No doubt you had a favorite fairy tale as a child. Most bedtime routines involved a story told or read to lull us off to dreamland. Thankfully, we were clueless about the dark and sinister history behind those stories; dreamland would have become nightmare alley quickly. The original stories were full of villains, murder, and mayhem to rival any CSI crime show plotline. Who knew?
Credit as “Father of Fairy Tales” goes to the French writer, Charles Perrault. Born in Paris in 1628, he spent much of his career as a lawyer before trying his hand at writing. He was instrumental in creating the new genre of fairy tales, which was not originally intended for children. At that time children’s literature did not exist. Fairytales were cautionary, moral tales of behaviors or situations to be avoided. Many were inspired by actual events.
“Snow White and the Seven Dwarfs”
This tale was inspired by the life of a Bavarian noblewoman, Margaretha von Waldeck, born in 1533. Her brother used child labor in his copper mines. Poisoned apples figured into her life via her brother as a means to rid himself of problem people. Eventually, her stepmother’s jealousy resulted in Margaretha being sent away to the Brussels court, where she succumbed to poison.
I’ll take Disney’s version with Sleepy, Grumpy, Sneezy, Happy, Dopey, Doc, and Bashful singing “Off to work we go” to their diamond mine any day over the real version.
In the third century A.D., a certain merchant was known for forbidding his daughter to have any suitors. Since he traveled in his business, while he was away, he locked her in a tower. Whether or not she grew her hair long is unknown; however, she did convert to Christianity while her father was away. Upon his return, the government officials gave him two options—he could behead his daughter or give up his fortune—if she did not renounce her faith. Her father decided to have her beheaded so he could keep his money; he was later killed by lightning. The daughter became a Christian martyr known as Saint Barbara in the Eastern Orthodox Church.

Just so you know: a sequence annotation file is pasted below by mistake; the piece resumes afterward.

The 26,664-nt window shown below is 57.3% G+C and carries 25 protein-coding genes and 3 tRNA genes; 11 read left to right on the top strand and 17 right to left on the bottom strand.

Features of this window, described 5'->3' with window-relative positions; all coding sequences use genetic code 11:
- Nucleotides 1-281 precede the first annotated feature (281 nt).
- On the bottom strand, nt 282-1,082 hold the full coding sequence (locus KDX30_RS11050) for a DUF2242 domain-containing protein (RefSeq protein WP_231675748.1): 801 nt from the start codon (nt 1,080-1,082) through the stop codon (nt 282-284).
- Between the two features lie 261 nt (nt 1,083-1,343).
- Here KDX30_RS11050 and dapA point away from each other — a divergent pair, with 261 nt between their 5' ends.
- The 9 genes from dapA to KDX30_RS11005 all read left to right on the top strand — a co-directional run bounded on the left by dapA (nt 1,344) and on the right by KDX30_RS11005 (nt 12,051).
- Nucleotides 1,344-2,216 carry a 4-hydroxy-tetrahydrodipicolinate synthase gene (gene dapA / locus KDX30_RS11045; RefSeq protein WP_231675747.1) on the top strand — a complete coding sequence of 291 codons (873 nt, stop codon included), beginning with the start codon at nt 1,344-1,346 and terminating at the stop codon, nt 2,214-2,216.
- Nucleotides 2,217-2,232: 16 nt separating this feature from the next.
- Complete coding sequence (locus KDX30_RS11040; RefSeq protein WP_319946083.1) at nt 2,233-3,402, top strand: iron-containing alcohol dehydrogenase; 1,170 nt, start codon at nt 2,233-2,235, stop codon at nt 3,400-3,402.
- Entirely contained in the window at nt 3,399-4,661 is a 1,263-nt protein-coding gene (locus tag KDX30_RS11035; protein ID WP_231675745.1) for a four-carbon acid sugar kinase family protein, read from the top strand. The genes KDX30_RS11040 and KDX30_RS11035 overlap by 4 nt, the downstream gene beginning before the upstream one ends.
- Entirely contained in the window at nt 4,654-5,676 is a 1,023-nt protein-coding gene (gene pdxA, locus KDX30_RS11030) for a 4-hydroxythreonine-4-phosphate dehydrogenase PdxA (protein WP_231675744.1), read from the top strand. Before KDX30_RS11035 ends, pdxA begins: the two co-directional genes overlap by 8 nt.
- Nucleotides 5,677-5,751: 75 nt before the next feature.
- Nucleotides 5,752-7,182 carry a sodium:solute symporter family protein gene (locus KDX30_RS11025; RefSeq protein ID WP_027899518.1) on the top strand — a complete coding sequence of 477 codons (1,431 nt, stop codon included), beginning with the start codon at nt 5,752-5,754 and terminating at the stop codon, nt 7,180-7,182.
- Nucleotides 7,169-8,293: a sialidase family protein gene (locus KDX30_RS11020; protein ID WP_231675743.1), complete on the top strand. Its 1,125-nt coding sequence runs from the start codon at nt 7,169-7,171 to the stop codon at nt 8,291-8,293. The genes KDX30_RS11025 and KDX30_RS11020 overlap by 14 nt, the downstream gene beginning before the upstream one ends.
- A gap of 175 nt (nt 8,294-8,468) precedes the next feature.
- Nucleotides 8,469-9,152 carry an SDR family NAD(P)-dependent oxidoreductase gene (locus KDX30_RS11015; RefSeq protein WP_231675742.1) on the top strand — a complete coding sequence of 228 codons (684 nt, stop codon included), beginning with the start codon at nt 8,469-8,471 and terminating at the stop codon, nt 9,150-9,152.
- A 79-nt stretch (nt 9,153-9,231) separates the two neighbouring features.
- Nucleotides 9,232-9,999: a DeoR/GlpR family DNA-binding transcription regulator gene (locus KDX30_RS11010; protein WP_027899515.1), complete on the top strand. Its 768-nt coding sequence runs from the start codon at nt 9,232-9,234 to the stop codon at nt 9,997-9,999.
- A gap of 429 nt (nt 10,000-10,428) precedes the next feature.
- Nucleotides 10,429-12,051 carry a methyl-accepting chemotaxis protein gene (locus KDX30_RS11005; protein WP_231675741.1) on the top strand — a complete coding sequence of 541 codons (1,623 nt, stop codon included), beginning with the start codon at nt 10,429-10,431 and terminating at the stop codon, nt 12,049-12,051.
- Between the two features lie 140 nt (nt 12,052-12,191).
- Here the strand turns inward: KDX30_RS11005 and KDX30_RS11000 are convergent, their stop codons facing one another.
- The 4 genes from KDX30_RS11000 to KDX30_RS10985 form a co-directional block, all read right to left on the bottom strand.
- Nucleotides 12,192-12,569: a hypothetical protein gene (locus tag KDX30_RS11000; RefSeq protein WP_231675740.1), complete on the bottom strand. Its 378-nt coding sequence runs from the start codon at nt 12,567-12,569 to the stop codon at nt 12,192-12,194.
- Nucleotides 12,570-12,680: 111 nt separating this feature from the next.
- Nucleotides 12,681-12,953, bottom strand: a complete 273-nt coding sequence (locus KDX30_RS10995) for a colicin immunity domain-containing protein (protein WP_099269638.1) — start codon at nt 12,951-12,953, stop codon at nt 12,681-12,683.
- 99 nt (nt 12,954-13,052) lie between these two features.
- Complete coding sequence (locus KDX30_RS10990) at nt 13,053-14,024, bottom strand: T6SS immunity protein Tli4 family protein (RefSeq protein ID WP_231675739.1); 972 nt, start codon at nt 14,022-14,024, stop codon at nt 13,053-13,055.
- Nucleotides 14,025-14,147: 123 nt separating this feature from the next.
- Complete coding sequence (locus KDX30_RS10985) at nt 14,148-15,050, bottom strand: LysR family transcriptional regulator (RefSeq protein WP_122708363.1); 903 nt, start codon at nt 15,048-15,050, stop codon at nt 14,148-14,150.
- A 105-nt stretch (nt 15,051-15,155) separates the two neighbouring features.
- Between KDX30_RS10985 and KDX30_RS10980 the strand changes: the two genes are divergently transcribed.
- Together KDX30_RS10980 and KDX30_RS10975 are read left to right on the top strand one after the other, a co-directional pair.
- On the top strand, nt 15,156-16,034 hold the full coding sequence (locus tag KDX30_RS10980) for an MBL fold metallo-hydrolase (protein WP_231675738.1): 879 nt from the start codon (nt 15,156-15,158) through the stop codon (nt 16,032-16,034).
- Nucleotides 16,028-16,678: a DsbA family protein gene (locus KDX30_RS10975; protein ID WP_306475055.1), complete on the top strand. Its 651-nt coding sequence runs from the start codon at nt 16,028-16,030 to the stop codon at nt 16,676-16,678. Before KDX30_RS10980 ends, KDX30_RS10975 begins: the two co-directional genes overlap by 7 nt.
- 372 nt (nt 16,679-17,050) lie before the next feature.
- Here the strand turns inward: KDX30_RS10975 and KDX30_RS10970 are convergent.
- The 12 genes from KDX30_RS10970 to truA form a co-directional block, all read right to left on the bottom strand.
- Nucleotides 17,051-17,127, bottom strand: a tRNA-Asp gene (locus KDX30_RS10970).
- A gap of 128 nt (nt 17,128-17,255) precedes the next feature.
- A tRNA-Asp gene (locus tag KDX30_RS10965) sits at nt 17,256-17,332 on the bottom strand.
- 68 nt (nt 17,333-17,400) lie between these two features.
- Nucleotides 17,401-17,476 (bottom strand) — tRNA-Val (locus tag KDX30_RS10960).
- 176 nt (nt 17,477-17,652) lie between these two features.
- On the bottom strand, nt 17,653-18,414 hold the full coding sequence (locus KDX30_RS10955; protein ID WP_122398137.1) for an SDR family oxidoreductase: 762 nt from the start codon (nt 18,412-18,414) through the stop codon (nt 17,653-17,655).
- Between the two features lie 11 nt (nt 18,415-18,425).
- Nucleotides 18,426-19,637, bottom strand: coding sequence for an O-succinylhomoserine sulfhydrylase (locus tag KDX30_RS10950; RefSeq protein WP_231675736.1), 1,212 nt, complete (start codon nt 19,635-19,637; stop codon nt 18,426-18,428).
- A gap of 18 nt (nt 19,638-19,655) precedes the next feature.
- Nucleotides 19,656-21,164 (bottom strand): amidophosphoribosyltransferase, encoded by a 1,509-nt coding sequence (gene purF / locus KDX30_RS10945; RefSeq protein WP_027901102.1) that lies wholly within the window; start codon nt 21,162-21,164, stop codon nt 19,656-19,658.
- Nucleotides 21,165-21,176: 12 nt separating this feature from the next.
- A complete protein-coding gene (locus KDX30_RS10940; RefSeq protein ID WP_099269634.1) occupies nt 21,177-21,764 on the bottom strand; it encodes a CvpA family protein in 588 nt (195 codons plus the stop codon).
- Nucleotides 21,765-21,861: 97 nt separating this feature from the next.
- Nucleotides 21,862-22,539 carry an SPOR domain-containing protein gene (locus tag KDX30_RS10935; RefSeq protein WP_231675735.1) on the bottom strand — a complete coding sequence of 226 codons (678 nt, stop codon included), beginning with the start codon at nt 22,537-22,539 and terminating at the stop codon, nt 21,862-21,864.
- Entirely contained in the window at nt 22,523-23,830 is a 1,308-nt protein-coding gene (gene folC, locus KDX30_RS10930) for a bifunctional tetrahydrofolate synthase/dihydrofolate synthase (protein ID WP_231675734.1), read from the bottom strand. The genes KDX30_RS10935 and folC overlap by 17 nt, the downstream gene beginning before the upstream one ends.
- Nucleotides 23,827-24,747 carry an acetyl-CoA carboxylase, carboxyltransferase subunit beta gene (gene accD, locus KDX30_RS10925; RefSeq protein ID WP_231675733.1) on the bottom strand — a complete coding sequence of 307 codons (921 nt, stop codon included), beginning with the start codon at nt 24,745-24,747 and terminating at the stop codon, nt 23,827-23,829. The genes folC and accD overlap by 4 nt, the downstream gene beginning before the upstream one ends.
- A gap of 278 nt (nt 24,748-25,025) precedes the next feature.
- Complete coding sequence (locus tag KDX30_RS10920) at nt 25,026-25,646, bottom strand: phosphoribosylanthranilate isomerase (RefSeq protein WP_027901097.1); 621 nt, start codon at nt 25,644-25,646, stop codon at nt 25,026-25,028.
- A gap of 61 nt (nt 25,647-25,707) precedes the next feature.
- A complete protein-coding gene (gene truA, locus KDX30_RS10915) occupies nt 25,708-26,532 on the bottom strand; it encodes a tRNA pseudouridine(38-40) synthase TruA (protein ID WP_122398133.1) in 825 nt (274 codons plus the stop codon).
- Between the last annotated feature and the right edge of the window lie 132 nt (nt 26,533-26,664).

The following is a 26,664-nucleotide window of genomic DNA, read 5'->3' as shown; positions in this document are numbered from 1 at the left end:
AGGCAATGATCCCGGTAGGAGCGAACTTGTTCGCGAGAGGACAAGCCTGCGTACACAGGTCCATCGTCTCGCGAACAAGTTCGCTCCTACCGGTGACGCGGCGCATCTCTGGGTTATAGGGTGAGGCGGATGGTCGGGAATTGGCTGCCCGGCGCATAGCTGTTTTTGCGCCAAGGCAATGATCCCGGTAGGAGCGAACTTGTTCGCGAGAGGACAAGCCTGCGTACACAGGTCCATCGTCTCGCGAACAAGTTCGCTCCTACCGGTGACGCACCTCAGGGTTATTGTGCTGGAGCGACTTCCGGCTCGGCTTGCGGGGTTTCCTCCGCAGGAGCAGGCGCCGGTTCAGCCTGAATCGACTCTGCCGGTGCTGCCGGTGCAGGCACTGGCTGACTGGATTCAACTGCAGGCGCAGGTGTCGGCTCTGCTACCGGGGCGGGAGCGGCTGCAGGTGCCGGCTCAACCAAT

The latest Disney version is one of my favorites; love that horse Maximus. As with all Disney films, the animation and colors are spectacular.
The original tale, from the first century B.C., was based on a Greek girl named Rhodopis (which translates to “rosy-cheeked”). As a young girl, she was captured and sold into slavery in Egypt. She became one of Pharaoh Ahmose II’s wives. During her life, she was given many gifts due to her beauty, including a pair of golden shoes.
In the Grimm Brothers’ version of “Cinderella,” the step-sisters were so desperate to wear the glass slippers that they cut off parts of their feet. Once Cinderella married the prince, they were blinded and ended up as street beggars.
Cinderella has had so many film versions. The latest Disney version with the court intrigue is the most beautiful; however, the Drew Barrymore version with Cinderella as a gutsy girl willing to fight for herself is well done. The stepsisters and stepmother ending up in a vat of purple dye is quite fitting.
“The Little Mermaid”
In the Hans Christian Andersen version, the mermaid’s legs felt like she was walking on knives. In order to return to her home in the sea, she had to kill the prince; she chose to kill herself instead.
In Disney’s version, Sebastian is the show stealer. At least this mermaid got to keep her prince, her family, and get her voice back.
It’s interesting to see the background of many of the beloved fairy tales of our childhood. No matter how old I might be, I still love a good fairytale movie. How about you?